Photo for illustrative purposes only. Goats for sale for Eid al Adha feast of sacrifice in Delhi, India, on Sep 10, 2016. Shutterstock

Halal Industry

COVID-19 lockdown choking off livestock supply for India's Muslims ahead of Eid al Adha

India’s 200 million Muslims are preparing for a muted Eid al Adha, with congregational prayers still prohibited in mosques while animal sacrifice has become extremely difficult amid the ongoing COVID-19 lockdown.

With over 1.53 million infected and 34,193 deaths as of July 29, India currently has the third highest number of novel coronavirus cases in the world.

The Eid festival of sacrifice has come at a time when almost all states are observing either complete or intermittent lockdown. While local governments have begun to open up certain services and offices, most other activities, including organising livestock markets and transporting animals between and even within some states continue to be restricted.

As a result, fewer animals are expected to be slaughtered this year as many Muslims are not able to buy livestock. Alternatively, some are going online to buy livestock or taking a share in bigger animals (mostly water buffalos) wherever it’s possible to slaughter them.   


Religious obligations aside, Eid al Adha is a huge business in India for those in the supply chain – from the livestock farmers to the traders and suppliers who buy and transport the animals for sale to bigger cities like Mumbai, Delhi, Hyderabad and Bengaluru. 

Industry sources say Maharashtra alone does a business of around 5 billion rupees ($66.73 million) every year, with more than 1.5 million goats and sheep and 100,000 buffalos traded and slaughtered during Eid al Adha. 

“In Mumbai, there were about 12,000-13,000 buffalos and 170,000-180,000 goats and sheep which came to Deonar abattoir last year during Eid al Adha. Goats and sheep are also sold outside Deonar …. if you take that, it will come to around 300,000,” said Imran Babu Qureshi, national vice president of the All India Jamiatul Quresh, a social organisation of the Quresh Community which is mainly in the meat business.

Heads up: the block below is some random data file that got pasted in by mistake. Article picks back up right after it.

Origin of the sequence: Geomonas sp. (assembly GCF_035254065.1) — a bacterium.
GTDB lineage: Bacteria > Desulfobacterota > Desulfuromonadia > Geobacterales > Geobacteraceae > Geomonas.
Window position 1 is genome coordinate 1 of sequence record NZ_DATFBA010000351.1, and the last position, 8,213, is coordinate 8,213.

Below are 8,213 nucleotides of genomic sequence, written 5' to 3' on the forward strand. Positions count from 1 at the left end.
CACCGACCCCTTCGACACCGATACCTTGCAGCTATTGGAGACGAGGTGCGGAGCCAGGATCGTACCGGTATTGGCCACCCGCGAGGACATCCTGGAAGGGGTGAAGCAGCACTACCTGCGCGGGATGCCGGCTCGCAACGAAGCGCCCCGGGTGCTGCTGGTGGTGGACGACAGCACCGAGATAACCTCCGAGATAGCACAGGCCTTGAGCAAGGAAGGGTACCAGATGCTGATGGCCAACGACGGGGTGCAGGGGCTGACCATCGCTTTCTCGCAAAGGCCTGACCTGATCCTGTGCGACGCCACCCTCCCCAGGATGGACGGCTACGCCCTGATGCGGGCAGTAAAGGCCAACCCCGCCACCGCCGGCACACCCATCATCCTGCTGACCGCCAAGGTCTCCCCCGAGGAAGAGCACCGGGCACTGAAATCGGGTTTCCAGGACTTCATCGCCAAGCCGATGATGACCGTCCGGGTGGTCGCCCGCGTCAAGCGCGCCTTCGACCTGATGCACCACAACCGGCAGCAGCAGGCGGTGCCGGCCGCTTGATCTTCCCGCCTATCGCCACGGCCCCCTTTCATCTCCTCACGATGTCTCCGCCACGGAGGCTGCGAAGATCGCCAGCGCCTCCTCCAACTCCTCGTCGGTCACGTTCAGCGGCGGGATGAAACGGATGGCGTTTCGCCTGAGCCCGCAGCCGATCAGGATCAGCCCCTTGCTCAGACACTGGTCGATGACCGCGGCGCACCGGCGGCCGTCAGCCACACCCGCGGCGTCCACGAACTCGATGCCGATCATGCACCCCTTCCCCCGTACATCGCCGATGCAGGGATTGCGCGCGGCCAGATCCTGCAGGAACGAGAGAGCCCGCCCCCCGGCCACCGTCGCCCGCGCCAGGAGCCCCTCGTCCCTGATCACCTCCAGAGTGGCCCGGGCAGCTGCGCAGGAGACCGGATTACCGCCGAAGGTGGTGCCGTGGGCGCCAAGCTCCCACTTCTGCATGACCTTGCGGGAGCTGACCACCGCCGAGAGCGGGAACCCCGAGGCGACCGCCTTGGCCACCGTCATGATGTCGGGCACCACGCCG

The ongoing ban on holding livestock markets has impacted India’s rural economy and its farmers the most.

“They are anyway affected due to the coronavirus. They do cultivation but simultaneously also rear goats and buffalos, hoping that they will make some money during Eid al Adha. But now, due to restriction on the livestock market and transportation of animals, they are not able to sell their animals,” said Imran.

Wasim Khan, a Mumbai-based trader who sources animals from farmers and suppliers for Eid al Adha agrees that farmers are unable to get a good price for their animals, with many forced to sell at much lower prices. 

“Farmers are the worst affected. Many farmers told us they are not even able to recover the cost of rearing and fodder. They used to ask for 30,000 rupees ($400) for a goat but are now forced to sell at 18,000 or 20,000 rupees,” he said. 

Rural traders who generally make a good profit during this time are uncertain of making any money as transportation of the animals to bigger cities and towns have become very risky and difficult at a time when many states have sealed off their borders.


Barring a few, Indian states that have substantial Muslim populations, including Maharashtra, Uttar Pradesh, Gujarat, Telangana and Karnataka, have imposed some form of restriction on animal slaughtering and transportation during Eid al Adha this year. 

Maharashtra, which is the most affected state, has issued guidelines asking Muslims to celebrate the festival in a low-key manner by offering Eid prayers at home. It has also prohibited makeshift mandis (animal markets) in the city and has urged Muslims to hold symbolic sacrifice if possible. However, the government has allowed buying animals online or over the phone.

Imran said a symbolic sacrifice of animals is not permissible in Islam. “How will online sacrifice happen? It’s not feasible. They need to issue new guidelines.” 

Dr. Azimuddin, a Mumbai-based social worker and educationist, told Salaam Gateway that people are very worried because there is no clear-cut message from the government.